Local stockists expect sales of Apple's latest iPod offering, the iPod mini, will match those of its larger counterpart when it hits retailers’ shelves on July 24.
Apple reseller NextByte director, Adam Steinhardt, said NextByte stores have had the players on display for three months, and had taken hundreds of pre-orders already.
"We were pretty sceptical [about the device] at first," he said. "Being geeks we were concerned with the specs, but people aren't focused on size. People see it and just say, 'I've gotta have one of those'."
Steinhardt said he didn't know whether the iPod mini would outsell the original. However his company had ordered thousands of the new players to meet expected high demand, he said.
Like the iPod, the iPod mini is hard drive-based, and has eight hours battery life. It will be available in five colours. Included accessories are a belt clip, earbud headphones, power adapter, FireWire and USB cables as well as a CD with iTunes 4.6 software.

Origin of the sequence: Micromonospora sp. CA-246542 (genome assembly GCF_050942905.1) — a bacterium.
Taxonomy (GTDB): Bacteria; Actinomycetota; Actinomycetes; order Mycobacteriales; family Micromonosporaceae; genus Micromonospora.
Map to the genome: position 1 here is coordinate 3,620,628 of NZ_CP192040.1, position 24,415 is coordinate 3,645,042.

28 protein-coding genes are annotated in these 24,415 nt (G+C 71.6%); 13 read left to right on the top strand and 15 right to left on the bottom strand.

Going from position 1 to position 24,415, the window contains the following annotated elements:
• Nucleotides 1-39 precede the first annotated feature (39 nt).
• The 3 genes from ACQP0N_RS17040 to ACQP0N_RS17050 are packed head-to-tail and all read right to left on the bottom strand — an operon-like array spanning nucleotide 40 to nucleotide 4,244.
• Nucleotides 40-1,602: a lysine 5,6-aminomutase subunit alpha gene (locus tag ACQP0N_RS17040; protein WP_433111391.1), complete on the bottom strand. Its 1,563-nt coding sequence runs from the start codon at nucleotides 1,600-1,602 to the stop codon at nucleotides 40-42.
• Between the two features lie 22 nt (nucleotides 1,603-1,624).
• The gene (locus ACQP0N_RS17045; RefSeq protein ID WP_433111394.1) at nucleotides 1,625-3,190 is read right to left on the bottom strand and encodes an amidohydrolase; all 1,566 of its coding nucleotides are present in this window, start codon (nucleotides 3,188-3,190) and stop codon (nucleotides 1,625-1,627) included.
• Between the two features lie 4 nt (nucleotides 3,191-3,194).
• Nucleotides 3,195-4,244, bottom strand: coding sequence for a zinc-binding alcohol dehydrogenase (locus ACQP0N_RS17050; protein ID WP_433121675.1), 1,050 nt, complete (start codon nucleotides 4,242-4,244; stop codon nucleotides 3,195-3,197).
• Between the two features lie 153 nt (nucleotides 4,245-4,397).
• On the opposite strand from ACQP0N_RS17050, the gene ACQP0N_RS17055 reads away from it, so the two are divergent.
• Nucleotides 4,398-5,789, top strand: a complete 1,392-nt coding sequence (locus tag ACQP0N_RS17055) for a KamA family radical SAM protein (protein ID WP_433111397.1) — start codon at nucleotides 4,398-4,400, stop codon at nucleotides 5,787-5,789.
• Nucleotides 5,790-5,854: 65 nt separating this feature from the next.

Steinhardt said the product's best feature was the Click Wheel, designed for one-handed operation.
"It's a better interface than the iPod," he said.
The 4GB iPod mini player will be sold through retail channels and Apple's online store for $399.
Steinhardt said the iPod had proved positive as a revenue stream for a unit without high margins. However, the main benefit of the device's popularity was the flow-on effect for Macintosh sales.
"The Mac is still the best platform for the iPod," he said. "The iPod makes Apple's awareness higher, so people are becoming more open to Mac as a result."
An Apple Australia spokesperson would not provide details on advertising campaigns for the iPod mini or when the iTunes online store might be available in Australia.